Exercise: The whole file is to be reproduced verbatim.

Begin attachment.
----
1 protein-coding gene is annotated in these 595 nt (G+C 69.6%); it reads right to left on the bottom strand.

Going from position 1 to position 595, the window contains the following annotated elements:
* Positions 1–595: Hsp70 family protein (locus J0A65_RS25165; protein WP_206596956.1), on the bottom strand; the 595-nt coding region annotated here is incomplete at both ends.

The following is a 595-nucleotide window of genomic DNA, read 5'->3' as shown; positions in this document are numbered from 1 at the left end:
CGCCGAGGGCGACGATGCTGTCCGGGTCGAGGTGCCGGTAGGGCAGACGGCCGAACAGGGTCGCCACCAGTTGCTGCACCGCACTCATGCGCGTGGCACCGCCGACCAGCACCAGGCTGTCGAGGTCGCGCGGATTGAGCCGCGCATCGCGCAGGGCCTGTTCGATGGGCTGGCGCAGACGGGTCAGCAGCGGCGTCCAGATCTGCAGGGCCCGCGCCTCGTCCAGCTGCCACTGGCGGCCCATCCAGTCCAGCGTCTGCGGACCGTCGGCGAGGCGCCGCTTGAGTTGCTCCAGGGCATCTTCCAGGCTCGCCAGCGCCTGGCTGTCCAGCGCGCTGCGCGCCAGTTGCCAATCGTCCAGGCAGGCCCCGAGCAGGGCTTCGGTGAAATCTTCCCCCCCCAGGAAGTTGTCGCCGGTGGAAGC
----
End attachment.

1 protein-coding gene is annotated in these 595 nt (G+C 69.6%); it reads right to left on the bottom strand.

Going from position 1 to position 595, the window contains the following annotated elements:
* Positions 1–595: Hsp70 family protein (locus J0A65_RS25165; protein WP_206596956.1), on the bottom strand; the 595-nt coding region annotated here is incomplete at both ends.

The following is a 595-nucleotide window of genomic DNA, read 5'->3' as shown; positions in this document are numbered from 1 at the left end:
CGCCGAGGGCGACGATGCTGTCCGGGTCGAGGTGCCGGTAGGGCAGACGGCCGAACAGGGTCGCCACCAGTTGCTGCACCGCACTCATGCGCGTGGCACCGCCGACCAGCACCAGGCTGTCGAGGTCGCGCGGATTGAGCCGCGCATCGCGCAGGGCCTGTTCGATGGGCTGGCGCAGACGGGTCAGCAGCGGCGTCCAGATCTGCAGGGCCCGCGCCTCGTCCAGCTGCCACTGGCGGCCCATCCAGTCCAGCGTCTGCGGACCGTCGGCGAGGCGCCGCTTGAGTTGCTCCAGGGCATCTTCCAGGCTCGCCAGCGCCTGGCTGTCCAGCGCGCTGCGCGCCAGTTGCCAATCGTCCAGGCAGGCCCCGAGCAGGGCTTCGGTGAAATCTTCCCCCCCCAGGAAGTTGTCGCCGGTGGAAGC